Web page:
This touchstone of the East Village began in the early 1970s as a salon for poets, playwrights, and musicians of color who were ignored by the mainstream media. Since then “the Nuyo” has become renowned for its poetry slams; it claims to have held the city’s first-ever in 1989. Open-mic poetry slams take place every Wednesday night, with “curated” slams on Friday evenings. If poetry is not music to your ears, percussionist Chembo Corniel plays Latin jazz on the first Tuesday night of each month, the 20-piece Latin jazz big band the Bronx Conexión performs the second Tuesday of each month, and Willie Martinez & La Familia Sextet play their unique Afro-Caribbean jazz on the third Tuesday of each month. Rome Neal’s Banana Puddin’ Jazz, a free-flowing mini festival, takes place the first Saturday night of each month. Hip-hop, poetry, and jazz open-mic nights are held the first Wednesday and the third Saturday of each month. By the way, this nonprofit venue is not really a cafe: No food is served, and you can come by for a drink only on evenings when events are being held.
188 Avenue B (between East 11th and East 12th Streets)
Beginning at nine o’clock, every night is jazz night at this intimate lounge with a Parisian vibe. Up-and-coming and under-the-radar performers are something of a specialty here. Among the upcoming shows are New-Orleans-by-way-of-New York band the Gotham Easy (March 9, 10, 15, and 16) and global jazz-funk band Dawn Drake & ZapOte (March 16).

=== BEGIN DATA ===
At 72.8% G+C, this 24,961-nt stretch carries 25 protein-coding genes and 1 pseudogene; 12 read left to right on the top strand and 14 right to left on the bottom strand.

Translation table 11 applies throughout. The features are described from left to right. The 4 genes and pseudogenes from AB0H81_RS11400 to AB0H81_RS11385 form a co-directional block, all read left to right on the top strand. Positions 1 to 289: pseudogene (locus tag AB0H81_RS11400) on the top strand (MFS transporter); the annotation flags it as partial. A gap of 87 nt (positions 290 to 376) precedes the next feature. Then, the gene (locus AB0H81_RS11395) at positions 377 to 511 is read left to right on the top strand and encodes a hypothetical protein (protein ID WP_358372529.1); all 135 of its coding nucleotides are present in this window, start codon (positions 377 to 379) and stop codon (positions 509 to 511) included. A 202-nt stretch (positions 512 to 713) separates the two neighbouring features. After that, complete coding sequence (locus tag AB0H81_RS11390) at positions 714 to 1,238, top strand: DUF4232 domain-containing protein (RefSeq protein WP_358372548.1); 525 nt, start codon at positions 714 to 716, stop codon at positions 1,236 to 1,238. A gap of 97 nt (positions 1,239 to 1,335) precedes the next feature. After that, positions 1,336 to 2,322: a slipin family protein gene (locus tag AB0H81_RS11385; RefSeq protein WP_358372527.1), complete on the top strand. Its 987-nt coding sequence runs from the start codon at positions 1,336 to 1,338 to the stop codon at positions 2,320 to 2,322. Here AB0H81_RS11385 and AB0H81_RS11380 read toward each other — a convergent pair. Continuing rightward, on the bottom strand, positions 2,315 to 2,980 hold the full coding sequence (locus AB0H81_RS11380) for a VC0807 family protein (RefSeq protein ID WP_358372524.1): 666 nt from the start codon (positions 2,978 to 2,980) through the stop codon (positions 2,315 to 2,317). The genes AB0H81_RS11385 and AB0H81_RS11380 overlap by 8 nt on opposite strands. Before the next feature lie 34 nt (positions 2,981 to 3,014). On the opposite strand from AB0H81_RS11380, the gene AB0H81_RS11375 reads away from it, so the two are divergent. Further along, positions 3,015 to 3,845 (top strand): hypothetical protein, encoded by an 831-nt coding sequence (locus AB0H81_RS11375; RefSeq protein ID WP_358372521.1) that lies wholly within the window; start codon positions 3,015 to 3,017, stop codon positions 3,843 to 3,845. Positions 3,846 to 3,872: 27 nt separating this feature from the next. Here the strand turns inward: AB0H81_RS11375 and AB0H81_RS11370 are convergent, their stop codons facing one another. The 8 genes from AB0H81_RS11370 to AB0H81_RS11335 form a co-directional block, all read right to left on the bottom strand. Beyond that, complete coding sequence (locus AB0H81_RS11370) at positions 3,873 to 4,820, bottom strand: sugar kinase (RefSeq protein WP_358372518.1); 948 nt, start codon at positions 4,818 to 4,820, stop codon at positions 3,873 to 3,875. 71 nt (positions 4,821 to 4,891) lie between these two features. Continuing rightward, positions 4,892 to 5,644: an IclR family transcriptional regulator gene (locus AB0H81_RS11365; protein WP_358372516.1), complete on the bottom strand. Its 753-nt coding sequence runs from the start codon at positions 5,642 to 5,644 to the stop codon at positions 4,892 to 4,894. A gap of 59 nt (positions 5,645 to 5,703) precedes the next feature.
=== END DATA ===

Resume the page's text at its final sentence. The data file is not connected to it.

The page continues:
94 Avenue A (at East Sixth Street)
SideWalk has been dishing up live music alongside cocktails, burgers, and Guinness on tap for several decades. Almost every night you can hear a half-dozen or more short sets by on-the-rise performers as varied as psychedelic rockers the Grasping Straws, folkie Hurricane Holly, and Mediterranean-influenced rock-pop singer/songwriter Dorit. Open-mic nights are held every Monday. Nellie McKay and Regina Spektor are among those who played SideWalk early in their careers, so perhaps you’ll hear a future star when you stop by.
700 East Ninth Street (at Avenue C)
A cozy bar and comfort-food restaurant, the Wayland hosts live music Sunday through Wednesday nights. As you no doubt expect from the East Village by now, the musical mix is eclectic. Recent shows included Trio Cachimbo, playing jazz, pop, and contemporary standards with a Latin accent; rock/Americana/jazz guitarist Paul Orbell; jazz quintet the Slim Tones; and rock-and-rollers Hawthorne.